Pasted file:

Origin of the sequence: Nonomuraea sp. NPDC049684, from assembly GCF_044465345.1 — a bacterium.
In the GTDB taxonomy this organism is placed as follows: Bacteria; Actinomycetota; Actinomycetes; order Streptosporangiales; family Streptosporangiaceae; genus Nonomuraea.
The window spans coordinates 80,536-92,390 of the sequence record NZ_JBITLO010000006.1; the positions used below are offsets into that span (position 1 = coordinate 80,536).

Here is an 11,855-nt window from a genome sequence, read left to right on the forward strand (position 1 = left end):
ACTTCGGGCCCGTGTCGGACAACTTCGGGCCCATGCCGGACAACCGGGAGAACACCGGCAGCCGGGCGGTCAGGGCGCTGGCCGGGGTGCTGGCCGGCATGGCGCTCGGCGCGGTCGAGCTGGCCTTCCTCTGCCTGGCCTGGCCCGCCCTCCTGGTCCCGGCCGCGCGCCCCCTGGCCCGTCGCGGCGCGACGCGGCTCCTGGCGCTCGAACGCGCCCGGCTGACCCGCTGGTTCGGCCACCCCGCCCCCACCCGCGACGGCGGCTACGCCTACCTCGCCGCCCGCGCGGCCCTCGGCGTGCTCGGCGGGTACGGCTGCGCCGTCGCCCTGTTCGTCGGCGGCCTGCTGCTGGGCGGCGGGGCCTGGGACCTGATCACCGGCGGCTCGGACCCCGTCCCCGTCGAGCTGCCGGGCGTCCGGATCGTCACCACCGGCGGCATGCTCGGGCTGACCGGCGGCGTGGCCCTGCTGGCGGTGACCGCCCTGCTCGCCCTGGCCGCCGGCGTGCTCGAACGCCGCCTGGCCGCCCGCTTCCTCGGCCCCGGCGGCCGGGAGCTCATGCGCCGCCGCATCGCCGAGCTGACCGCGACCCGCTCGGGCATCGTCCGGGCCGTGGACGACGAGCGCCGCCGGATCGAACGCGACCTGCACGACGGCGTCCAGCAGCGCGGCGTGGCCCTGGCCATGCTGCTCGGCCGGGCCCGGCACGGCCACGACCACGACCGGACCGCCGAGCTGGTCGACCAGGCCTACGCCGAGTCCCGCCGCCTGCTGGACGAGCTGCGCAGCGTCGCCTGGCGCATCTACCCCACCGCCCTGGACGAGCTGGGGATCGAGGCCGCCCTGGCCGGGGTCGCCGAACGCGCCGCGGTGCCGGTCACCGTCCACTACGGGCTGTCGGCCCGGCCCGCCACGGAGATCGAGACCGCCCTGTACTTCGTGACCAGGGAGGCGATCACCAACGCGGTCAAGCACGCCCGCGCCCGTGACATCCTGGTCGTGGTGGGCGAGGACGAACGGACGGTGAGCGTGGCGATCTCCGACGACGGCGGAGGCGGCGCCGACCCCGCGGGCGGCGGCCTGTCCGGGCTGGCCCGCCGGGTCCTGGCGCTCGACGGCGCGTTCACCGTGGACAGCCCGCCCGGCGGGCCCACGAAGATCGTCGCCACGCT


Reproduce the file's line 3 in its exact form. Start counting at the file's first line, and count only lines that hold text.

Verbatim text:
The window spans coordinates 80,536-92,390 of the sequence record NZ_JBITLO010000006.1; the positions used below are offsets into that span (position 1 = coordinate 80,536).